Page last updated at 16:25 GMT, Wednesday, 4 March 2009

Mayor 'not promoting London well'

Boris Johnson
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Some of the biggest High Street names have written to London mayor Boris Johnson to tell him they are unhappy with his response to the recession.

In last month's letter, 19 executives from retailers, hotel chains and other businesses called on him to do more to promote London both at home and abroad.

But the mayor said he did not want to "spend taxpayers' money prematurely".

Stores including Selfridges and Harrods signed the letter, which was sent by business organisation London First.

Both companies, as well as other signatories including Fortnum & Mason, John Lewis Partnership, Marks & Spencer and the Westfield shopping centre, are members of the organisation.

The interesting thing is deciding when the moment is to push out your campaign
Mayor of London, Boris Johnson

The letter, which has been seen by BBC London, reveals the companies want the mayor to address two specific issues.

They are keen for him to spend money on marketing London to overseas visitors, "seizing the opportunity afforded by a competitive exchange rate", to increase consumer confidence and boost High Street spending.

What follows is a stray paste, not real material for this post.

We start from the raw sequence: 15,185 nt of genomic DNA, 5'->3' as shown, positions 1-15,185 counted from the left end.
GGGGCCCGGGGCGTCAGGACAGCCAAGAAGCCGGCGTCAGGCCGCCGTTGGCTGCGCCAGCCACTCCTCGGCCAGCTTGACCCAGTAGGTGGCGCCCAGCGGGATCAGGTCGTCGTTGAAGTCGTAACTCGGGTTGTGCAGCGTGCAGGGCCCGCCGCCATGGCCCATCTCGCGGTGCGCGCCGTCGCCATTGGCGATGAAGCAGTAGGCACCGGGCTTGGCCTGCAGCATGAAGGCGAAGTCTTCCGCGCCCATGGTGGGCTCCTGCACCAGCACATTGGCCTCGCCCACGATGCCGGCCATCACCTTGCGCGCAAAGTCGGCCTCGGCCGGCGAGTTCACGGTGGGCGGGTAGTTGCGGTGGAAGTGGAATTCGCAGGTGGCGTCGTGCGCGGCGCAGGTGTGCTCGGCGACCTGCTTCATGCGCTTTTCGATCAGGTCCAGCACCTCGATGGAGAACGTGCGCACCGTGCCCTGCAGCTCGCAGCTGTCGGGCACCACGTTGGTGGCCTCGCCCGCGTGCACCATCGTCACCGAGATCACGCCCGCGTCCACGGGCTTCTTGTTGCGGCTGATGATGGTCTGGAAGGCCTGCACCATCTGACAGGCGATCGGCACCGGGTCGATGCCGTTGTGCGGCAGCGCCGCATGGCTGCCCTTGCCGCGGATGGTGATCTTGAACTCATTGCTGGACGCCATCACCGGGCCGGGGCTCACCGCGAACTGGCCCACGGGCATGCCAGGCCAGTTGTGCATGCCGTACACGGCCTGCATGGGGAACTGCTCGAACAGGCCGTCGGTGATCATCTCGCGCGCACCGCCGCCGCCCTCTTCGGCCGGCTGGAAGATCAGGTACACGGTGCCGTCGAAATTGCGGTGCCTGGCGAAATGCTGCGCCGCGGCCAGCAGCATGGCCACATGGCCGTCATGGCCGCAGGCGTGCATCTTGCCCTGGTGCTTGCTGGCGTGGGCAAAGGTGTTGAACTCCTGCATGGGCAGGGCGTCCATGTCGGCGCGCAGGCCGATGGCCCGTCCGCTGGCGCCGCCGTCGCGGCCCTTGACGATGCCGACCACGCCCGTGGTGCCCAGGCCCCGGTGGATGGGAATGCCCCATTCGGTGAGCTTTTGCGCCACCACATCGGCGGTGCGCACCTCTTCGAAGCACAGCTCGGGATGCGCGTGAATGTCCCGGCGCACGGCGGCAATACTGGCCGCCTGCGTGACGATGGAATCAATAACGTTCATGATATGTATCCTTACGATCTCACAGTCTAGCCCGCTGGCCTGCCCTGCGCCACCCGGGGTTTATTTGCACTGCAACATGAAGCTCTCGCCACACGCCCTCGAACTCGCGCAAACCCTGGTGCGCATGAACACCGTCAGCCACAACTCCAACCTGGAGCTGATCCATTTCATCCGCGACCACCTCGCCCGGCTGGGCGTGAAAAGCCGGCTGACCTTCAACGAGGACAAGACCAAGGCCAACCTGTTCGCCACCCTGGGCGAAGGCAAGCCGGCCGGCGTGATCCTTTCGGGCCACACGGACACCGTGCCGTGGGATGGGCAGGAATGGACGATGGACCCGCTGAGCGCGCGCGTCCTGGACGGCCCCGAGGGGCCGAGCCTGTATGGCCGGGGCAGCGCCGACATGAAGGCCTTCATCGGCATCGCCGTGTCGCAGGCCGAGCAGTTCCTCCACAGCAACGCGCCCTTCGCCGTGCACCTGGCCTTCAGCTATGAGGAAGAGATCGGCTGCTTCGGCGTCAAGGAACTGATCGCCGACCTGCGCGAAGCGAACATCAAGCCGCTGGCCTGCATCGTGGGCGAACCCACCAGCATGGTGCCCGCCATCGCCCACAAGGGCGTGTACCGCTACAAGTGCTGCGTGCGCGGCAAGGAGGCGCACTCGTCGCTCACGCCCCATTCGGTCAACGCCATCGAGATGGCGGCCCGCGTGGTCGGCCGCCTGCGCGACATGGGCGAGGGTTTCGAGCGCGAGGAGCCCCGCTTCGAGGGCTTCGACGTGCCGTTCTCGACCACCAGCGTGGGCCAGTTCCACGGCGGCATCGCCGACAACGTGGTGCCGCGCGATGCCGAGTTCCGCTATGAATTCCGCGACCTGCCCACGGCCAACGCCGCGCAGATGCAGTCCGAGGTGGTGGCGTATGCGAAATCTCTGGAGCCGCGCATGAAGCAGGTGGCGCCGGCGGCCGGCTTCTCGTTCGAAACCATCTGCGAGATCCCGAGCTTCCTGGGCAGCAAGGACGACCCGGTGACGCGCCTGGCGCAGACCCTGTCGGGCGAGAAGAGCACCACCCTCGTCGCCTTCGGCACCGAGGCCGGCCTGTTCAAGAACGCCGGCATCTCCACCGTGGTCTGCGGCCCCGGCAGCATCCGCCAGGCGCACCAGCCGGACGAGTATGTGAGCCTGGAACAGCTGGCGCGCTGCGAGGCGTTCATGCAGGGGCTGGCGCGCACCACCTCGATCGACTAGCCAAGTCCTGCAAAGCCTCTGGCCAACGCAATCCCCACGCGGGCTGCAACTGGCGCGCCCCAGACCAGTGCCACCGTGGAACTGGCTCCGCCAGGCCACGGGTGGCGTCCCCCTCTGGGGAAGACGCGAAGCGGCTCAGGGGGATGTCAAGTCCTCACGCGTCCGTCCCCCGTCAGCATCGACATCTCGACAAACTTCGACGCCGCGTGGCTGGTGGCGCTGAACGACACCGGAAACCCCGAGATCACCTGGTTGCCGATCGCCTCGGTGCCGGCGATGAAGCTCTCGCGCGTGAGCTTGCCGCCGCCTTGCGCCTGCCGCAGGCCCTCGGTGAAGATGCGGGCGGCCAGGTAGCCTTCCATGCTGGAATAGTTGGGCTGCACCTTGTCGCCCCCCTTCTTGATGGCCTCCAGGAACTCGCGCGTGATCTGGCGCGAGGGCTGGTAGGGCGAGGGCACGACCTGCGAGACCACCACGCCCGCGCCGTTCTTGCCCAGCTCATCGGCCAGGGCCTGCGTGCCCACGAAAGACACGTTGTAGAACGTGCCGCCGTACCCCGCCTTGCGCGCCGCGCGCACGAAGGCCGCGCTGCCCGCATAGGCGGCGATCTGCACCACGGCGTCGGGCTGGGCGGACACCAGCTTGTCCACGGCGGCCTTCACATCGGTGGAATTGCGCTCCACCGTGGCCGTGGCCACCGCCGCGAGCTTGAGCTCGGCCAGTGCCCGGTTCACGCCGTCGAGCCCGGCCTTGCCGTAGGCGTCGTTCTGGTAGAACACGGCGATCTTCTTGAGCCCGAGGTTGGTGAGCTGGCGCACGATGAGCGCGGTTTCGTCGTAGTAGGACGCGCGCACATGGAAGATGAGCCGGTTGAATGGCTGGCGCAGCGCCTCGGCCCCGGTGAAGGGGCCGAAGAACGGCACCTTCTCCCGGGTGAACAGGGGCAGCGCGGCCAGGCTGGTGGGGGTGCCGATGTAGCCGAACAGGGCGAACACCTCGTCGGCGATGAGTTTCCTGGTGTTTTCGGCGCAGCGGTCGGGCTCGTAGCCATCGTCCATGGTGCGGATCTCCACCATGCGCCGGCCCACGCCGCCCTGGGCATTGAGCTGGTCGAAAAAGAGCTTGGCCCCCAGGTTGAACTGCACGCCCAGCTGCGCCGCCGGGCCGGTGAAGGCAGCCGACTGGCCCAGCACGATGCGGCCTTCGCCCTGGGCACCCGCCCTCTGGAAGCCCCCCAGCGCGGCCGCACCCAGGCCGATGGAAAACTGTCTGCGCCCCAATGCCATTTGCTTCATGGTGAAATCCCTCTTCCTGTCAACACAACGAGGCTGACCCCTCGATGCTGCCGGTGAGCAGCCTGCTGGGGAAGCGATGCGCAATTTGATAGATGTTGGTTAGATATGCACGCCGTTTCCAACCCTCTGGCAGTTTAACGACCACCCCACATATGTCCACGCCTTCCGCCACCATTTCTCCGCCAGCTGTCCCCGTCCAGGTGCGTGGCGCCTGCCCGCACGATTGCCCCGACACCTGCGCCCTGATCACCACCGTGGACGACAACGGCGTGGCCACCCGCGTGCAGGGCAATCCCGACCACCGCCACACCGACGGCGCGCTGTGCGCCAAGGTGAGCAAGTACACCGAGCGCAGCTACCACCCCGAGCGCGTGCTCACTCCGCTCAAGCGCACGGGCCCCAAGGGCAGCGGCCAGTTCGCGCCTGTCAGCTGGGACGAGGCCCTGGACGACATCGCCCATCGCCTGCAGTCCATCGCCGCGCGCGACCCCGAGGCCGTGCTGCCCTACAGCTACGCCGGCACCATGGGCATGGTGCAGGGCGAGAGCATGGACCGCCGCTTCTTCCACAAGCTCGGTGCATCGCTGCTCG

The companies also believe there has been an inadequate response to their calls for a London-wide promotional campaign which "engenders a 'wow' factor, to create a new buzz".

Des Gunewardena, chair of London First, told BBC London: "It's very important to market London overseas and it's a great time to do that because of the exchange rate.

"But London also needs to be marketed to Londoners and to people in the Home Counties who are a bit closer to us, to remind people of what a great city it is, great restaurants, shops, movies, music venues, museums."

Mr Johnson said: "The interesting thing is deciding when the moment is to push out your campaign.

"We don't want to spend a lot of taxpayers' money prematurely.

"We want to wait and decide when is the moment of optimum impact."

The companies said they raised the issue of the promotion of London in December and had hoped to see greater progress.

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